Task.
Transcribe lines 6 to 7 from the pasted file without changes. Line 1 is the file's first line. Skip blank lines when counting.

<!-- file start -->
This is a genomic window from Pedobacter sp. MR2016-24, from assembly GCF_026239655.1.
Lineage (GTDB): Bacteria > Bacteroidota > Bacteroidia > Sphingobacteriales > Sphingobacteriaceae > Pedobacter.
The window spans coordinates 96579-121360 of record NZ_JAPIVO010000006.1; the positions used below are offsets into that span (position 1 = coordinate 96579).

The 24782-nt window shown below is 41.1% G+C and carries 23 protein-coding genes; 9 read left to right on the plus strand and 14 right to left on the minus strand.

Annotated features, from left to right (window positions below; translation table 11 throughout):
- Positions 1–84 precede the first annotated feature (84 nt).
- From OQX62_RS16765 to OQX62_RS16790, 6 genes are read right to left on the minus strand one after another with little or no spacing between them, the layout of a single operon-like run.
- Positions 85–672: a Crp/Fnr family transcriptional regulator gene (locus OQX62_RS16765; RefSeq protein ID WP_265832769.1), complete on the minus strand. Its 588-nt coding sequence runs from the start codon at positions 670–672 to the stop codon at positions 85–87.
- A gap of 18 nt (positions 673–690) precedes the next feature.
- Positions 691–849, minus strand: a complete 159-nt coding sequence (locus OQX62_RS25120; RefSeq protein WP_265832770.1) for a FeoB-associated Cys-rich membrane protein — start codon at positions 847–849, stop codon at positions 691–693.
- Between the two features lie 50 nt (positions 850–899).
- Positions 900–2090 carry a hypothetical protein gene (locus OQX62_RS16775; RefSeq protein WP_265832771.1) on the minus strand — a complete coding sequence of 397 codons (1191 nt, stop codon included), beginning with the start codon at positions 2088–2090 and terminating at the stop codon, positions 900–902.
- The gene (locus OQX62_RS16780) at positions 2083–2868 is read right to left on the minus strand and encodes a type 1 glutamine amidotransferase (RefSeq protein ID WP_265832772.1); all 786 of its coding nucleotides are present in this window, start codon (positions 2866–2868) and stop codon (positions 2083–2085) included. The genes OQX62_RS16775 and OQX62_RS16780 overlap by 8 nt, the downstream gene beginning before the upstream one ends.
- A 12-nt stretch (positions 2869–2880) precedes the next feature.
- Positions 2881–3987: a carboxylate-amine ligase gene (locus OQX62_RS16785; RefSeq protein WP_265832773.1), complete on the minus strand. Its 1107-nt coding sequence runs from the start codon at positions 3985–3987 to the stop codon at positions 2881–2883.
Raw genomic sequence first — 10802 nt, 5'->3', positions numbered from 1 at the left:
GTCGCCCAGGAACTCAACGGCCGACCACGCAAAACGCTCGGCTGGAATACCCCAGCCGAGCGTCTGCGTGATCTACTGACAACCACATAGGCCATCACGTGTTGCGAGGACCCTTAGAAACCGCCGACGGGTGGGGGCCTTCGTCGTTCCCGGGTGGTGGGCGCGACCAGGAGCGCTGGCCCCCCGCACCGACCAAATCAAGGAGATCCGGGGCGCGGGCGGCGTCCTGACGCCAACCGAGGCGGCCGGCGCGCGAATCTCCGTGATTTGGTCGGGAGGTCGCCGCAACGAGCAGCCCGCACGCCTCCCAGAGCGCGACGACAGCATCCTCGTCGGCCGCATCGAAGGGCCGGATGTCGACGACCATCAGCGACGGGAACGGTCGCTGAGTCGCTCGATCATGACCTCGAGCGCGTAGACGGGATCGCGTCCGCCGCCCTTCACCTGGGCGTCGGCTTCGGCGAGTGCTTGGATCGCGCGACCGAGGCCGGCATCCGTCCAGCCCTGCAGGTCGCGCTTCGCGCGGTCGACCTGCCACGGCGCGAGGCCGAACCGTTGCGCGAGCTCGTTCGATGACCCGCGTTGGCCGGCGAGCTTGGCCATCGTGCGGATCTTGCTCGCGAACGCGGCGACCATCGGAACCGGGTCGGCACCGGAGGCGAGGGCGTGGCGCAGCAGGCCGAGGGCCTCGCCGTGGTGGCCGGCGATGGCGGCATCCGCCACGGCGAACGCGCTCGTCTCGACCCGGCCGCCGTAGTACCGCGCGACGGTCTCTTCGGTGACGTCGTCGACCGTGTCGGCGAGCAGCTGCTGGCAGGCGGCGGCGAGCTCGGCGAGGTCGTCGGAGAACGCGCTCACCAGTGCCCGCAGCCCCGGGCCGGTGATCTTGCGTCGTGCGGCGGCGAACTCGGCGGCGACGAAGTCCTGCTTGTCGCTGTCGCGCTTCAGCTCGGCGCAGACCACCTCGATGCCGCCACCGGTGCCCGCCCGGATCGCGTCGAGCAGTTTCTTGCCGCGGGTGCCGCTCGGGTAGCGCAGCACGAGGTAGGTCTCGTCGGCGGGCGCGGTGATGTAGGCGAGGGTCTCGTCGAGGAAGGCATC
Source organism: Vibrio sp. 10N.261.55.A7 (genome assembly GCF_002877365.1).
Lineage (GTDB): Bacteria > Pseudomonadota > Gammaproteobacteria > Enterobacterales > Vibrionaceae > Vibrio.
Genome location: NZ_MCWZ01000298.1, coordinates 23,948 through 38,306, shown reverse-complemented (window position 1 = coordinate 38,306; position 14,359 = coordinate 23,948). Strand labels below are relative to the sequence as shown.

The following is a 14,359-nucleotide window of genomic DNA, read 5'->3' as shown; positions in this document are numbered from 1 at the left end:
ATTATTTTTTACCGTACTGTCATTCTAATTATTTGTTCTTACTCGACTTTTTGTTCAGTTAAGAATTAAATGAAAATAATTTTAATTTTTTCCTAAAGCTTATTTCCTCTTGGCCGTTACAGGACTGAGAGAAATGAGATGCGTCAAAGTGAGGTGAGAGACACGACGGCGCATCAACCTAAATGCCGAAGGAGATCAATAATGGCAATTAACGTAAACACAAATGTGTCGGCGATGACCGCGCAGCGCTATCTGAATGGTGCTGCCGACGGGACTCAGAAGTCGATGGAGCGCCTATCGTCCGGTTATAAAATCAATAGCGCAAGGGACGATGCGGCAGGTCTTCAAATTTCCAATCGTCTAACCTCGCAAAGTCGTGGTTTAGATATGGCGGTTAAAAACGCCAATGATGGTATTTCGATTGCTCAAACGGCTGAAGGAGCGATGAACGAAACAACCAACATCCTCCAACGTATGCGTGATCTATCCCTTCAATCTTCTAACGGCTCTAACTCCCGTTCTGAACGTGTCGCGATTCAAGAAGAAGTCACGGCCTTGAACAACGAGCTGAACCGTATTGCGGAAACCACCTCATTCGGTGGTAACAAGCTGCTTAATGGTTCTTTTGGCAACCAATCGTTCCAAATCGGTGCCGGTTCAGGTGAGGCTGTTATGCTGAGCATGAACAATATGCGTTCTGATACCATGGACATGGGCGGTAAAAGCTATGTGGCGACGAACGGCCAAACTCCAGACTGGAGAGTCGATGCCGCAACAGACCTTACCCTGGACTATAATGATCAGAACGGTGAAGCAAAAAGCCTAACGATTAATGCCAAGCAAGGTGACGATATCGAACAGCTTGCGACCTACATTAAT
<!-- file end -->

- Positions 1–84 precede the first annotated feature (84 nt).
- From OQX62_RS16765 to OQX62_RS16790, 6 genes are read right to left on the minus strand one after another with little or no spacing between them, the layout of a single operon-like run.